The New Kindergarten Cheat Sheet

Full-day kindergarten, complete with both teachers and ECE's, may be coming to a school near you. Use our handy cheat sheet to help decide whether this new program is right for your child.

The New Kindergarten Cheat SheetWhat is the new full-day kindergarten?

It’s based on a pilot program started at The Bruce WoodGreen Early Learning Centre in Bruce Junior School. The program will be rolled out throughout Ontario this fall.

Children attend a “seamless, full-day kindergarten program”. This includes early morning daycare beginning at 7:30 a.m., morning and afternoon class (with lunch held in the classroom) and then after-school care until 6 p.m., all in the same place.

Why is it being implemented?

Studies have shown that effective early learning programs can lead to better school preparedness, success in school, likelihood of graduation and post-secondary studies, social adjustment, health, longevity and engagement in society.

“The research has told us one very important thing about education—the earlier, the better.”
–Dr. Kang Lee, director of the Institute of Child Study at the Ontario Institute for Studies in Education (OISE) at the University of Toronto.

Does my child have to partake?

There are a variety of options for parents to choose from as far as the care their child gets, from the more traditional half-day kindergarten to the extended-day program.

Are all schools implementing the program?

The program will be implemented in stages, with up to 35,000 students enrolling in September 2010. It will be fully phased in by 2015. Schools for the first stage were selected by the province based on space, need and the impact on existing local childcare, among other factors.

Are any other cities or provinces implementing the program?

Some provinces have similar directions in mind, but Ontario will become the only province or state in North America providing a seamless full-day, extended-day program for all four-and five-year-olds.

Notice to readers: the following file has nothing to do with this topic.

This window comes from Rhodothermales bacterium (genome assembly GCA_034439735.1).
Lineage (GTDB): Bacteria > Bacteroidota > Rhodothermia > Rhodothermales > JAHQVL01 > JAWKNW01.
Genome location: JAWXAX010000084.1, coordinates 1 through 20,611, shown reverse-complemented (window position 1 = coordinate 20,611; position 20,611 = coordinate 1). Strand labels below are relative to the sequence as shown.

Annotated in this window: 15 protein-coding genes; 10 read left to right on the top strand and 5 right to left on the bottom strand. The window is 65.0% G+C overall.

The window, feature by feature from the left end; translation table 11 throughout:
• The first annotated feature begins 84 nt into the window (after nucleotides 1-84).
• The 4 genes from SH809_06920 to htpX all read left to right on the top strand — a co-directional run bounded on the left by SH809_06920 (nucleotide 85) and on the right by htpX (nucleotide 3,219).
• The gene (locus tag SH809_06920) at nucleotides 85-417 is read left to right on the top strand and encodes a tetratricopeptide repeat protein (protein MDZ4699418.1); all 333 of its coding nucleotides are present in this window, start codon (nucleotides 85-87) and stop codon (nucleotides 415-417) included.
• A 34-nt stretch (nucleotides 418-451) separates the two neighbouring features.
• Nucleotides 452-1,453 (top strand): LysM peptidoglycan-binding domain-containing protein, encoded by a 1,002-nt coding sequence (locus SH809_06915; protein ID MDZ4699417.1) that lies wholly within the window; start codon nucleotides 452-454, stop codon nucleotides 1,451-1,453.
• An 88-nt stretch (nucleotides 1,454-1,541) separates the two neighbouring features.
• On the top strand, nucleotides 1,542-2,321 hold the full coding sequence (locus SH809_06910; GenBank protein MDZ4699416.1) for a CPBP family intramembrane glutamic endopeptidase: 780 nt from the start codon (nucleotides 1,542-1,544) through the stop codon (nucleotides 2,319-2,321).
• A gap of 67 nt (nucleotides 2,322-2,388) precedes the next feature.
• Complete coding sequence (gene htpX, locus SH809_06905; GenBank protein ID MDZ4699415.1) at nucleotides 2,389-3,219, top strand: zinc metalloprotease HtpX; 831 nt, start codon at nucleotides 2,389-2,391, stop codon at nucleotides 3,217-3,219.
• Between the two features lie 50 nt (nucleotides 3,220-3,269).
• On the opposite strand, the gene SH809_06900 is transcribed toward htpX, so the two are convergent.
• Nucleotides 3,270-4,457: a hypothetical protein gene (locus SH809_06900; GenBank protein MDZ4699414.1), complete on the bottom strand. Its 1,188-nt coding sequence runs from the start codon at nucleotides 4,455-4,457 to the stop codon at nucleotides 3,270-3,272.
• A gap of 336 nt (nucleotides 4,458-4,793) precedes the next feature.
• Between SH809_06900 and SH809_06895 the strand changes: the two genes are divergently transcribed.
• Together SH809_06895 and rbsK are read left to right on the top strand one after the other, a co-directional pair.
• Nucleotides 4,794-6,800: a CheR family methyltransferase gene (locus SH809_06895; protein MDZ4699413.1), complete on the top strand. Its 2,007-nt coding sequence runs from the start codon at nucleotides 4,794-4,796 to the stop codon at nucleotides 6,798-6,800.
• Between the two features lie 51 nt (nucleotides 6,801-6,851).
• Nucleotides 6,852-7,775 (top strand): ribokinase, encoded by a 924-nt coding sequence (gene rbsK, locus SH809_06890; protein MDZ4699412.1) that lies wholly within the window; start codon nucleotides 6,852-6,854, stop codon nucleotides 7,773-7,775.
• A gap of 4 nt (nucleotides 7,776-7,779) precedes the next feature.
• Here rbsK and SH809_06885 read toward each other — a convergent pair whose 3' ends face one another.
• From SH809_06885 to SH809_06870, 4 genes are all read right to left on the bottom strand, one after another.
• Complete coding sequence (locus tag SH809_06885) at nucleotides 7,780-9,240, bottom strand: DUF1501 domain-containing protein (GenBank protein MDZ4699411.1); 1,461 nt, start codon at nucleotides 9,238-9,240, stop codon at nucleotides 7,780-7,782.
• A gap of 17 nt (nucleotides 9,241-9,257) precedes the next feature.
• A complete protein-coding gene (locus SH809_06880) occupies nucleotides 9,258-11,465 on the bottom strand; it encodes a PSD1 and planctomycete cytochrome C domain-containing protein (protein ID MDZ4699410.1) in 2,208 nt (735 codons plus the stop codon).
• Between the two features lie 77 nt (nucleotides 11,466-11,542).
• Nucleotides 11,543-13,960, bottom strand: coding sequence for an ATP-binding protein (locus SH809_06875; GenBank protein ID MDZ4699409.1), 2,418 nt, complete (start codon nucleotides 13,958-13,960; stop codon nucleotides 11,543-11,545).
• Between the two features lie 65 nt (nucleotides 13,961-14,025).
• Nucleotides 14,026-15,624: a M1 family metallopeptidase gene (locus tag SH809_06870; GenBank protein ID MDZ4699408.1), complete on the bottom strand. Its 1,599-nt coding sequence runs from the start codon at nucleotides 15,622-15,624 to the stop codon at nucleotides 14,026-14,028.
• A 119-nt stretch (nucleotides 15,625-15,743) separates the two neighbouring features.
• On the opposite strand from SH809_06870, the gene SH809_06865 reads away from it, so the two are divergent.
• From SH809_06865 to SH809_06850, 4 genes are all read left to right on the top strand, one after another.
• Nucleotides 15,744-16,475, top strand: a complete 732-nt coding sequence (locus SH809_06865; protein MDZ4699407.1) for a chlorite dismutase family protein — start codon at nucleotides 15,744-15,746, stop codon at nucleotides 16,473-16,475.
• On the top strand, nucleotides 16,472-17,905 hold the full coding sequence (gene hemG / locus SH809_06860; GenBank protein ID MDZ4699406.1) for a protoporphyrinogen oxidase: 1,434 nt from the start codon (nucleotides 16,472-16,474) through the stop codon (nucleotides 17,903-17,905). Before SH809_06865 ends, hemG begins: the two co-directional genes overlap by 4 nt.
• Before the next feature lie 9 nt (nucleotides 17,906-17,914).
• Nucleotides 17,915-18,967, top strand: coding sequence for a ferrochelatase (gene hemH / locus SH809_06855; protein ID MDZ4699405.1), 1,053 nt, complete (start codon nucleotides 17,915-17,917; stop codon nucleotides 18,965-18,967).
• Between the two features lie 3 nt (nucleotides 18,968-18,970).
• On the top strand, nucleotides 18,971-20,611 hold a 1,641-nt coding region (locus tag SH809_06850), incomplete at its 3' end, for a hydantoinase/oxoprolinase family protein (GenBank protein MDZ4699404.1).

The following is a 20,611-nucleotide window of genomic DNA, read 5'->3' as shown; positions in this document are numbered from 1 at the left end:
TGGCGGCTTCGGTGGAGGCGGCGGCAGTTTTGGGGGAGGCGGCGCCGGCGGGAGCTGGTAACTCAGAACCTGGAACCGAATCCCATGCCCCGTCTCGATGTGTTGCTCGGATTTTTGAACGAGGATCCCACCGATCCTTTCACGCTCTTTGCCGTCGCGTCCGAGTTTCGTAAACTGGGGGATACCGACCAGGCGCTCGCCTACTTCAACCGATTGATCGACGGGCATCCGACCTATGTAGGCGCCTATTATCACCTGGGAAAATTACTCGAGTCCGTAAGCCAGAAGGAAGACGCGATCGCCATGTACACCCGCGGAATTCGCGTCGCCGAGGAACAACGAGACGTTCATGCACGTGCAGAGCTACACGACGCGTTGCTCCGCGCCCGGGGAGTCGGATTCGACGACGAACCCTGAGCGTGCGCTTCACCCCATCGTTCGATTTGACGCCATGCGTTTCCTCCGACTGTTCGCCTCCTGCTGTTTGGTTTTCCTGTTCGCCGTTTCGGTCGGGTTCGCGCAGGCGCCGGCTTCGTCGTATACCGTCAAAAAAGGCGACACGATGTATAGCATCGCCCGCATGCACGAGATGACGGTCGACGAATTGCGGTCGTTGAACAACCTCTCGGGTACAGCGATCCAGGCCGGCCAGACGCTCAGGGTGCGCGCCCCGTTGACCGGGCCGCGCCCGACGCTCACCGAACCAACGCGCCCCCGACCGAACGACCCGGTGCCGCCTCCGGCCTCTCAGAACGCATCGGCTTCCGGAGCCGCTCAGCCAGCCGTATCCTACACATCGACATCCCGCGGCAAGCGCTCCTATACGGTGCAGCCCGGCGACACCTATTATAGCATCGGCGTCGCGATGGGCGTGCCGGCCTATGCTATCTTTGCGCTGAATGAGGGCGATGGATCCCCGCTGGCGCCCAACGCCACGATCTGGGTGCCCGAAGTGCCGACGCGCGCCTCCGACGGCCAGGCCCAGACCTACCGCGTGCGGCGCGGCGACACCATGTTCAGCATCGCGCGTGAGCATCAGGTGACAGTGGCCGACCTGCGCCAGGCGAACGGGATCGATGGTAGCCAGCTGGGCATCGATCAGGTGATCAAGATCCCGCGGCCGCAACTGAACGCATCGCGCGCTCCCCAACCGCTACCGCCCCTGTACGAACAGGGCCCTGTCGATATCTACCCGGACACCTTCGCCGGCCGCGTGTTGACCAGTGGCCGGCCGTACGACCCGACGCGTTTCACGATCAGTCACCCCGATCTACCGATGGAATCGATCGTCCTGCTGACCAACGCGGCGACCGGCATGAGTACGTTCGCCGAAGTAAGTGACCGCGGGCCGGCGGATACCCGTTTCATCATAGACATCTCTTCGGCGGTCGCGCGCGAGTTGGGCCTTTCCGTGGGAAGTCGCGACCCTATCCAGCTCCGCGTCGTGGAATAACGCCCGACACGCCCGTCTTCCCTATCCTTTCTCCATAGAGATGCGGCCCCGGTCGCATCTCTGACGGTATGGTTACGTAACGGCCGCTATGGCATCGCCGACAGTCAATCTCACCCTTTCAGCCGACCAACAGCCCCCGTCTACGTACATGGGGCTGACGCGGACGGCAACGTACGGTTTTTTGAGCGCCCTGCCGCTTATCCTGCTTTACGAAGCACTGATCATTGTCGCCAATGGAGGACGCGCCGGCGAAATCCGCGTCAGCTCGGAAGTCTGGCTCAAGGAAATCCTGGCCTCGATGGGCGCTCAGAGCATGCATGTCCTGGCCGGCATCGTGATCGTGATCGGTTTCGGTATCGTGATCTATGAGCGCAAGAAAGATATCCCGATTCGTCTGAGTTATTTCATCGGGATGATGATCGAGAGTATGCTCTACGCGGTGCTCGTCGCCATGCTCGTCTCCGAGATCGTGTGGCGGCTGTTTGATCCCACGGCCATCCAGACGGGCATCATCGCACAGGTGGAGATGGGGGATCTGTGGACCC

What will the classroom look like?

A certified teacher and an ECE will work side by side for the full-day program. The idea is that they each bring a set of skills to the table; ECE’s bring a well-developed knowledge of children’s cognitive development and social, emotional and behavioural needs, while teachers bring the expertise necessary to prepare lesson plans and properly deliver the provincial curriculum. This adds to the seamlessness of the program as some experts believe that having these two educators working together, in tandem, is much better than having one teach part of the day, then hand the baton to the other.

As well, education minister Kathleen Wynne says that play-based learning will continue, and that “schoolification”—a term that describes takeover of early childhood education by school, and the grading, desks, memorization and other elements that come with it—will not occur.

Will all schools implement the program the same way?

It will most likely be implemented differently from board to board due to the fact that local trustees and administrators will largely be shaping how their respective programs run.

Is there a downside to this program?

Critics point to the fact that, once the program is fully implemented, it will cost $1.5 billion per year to maintain. Some argue the price is actually higher.

Others are concerned with issues that may arise from the discrepancy in pay between the teachers and ECEs, asking whether they can truly work as equals in the classroom when the teacher is paid significantly more than the ECE.

As well, unlike the pilot program, there is no childcare provision for periods with extended breaks, such as the March Break and summer vacation. This could, as a result, create a rush for daycare spots during those periods.

Other remaining issues to be resolved include the fact that the ministry of education will not guarantee that the program and childcare will all take place in one room. And though Wynne says it’s their goal, they can’t guarantee that the same teacher and ECE will always work together in the same classroom. Also, it’s still unclear how specialty programs such as French Immersion and alternative schools will be incorporated into the program. And while the school-day portion of the program will be fully funded, the before and after school portions will require parents to pay a “reasonable fee”.

However, proponents of the program urge parents to consider the hundreds of dollars each month they could save on childcare costs. Furthermore, the hassle of of picking a child up and transporting them from school to daycare, or paying for that service, is alleviated by having all the services under one roof.

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